Maria Sibylla Merian famous German artist of the second half of the XVII

from The caterpillars' wonderful transformation and strange flower food, Plate CLXIX
from The caterpillars’ wonderful transformation and strange flower food, Plate CLXIX

German artist who has achieved tremendous success both in art and in scientific activity

Maria Sibylla Merian famous German artist of the second half of the XVII early 18th century, an outstanding illustrator and engraver. Maria Sibylla Merian was also one of the best naturalists of her era, she published a number of significant works on flora and fauna. The best masterpieces of her work still have a high scientific and cultural value, and her biography is a vivid example of selfless service to humanity.

Maria Sibylla Merian is rightfully considered the most famous creative person of the famous family dynasty. Moreover, many of her other close relatives made a significant contribution to the development of world art: father Matthäus Merian the Elder engraver; brother Matthäus Merian the Younger painter and printmaker; brother Caspar Merian landscape painter; Johanna Helena Herolt’s daughter is an artist, designer and illustrator.

Spectacled Caiman (Caiman crocodilus) and a False Coral Snake (Anilius scytale)
Spectacled Caiman (Caiman crocodilus) and a False Coral Snake (Anilius scytale)

Biography of Maria Sibylla Merian

Maria Sibylla Merian was born on April 2, 1647 in Frankfurt am Main and was the only surviving child in her father’s second marriage. Half brothers Matthäus and Kaspar were much older than her and led independent lives. At the time of her birth, Maria’s father was already 54 years old, he was seriously ill and, despite the efforts of doctors, died in June 1650, leaving a young widow with a three-year-old child in her arms.

Jacob Marrel. Portrait of Mary Sibylla Merian, 1679
HxB: 59 x 50.5 cm; Öl auf Leinwand, links modern angestückt und auf Holzfaserplatte aufgezogen; Inv. 43

But the mother of the future artist did not remain lonely for long. Already in 1651, she married the famous landscape painter Jacob Marrel for the second time, who became a loving second father for the girl. It was he who instilled in his stepdaughter a love of drawing and became her first teacher.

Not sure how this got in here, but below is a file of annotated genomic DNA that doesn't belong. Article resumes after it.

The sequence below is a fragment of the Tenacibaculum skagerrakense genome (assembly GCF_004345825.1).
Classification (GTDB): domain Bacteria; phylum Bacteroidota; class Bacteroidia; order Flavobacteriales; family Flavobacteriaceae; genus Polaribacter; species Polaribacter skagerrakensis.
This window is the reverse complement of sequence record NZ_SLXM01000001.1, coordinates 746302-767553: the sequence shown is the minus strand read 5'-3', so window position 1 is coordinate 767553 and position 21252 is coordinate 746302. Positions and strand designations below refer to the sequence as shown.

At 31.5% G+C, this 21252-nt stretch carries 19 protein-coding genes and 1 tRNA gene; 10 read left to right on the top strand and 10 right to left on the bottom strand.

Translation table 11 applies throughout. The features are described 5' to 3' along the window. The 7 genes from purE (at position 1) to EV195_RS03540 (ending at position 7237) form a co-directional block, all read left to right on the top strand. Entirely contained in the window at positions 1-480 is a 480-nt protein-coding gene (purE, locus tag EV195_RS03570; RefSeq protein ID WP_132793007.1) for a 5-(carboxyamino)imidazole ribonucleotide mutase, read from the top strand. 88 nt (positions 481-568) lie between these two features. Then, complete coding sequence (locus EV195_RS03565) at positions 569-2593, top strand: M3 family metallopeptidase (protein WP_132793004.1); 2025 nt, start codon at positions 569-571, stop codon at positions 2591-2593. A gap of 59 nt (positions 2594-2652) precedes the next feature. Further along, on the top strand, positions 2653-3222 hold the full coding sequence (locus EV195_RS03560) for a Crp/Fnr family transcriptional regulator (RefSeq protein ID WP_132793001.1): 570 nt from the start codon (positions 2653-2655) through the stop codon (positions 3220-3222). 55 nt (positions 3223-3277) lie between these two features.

In addition to painting, Maria was actively interested in biology from an early age. Even in elementary school, she enthusiastically read books on natural history, collected flowers and insects, wrote observations in a diary and made colored sketches in an album.

Title page of the first edition of the book Neues Blumenbuch, 1675
Title page of the first edition of the book Neues Blumenbuch, 1675

When the girl was 11 years old, her stepfather entrusted her education to his best student Abraham Mignon.

Intelligent Maria very easily absorbed knowledge and within a year learned how to make copper engravings on her own. At that time, academic education was available only to men, so Maria Sibylla Merian never had an official diploma of an artist.

In 1665, a 19-year-old girl married one of her stepfather’s students, Johann Andreas Graff, but this marriage was not happy. Maria’s husband turned out to be a very mediocre artist and drunkard; in marriage they had two daughters Johann and Dorothea, but all the worries of raising the girls were completely on the shoulders of the mother.

Shortly after the wedding, Maria and her husband moved permanently to Nuremberg, where he was from. The young woman was not at all satisfied with the role of a modest housewife, she continued to paint and developed original patterns for embroidery. In addition, Merian organized a private school for unmarried daughters from wealthy families, where she taught them to draw.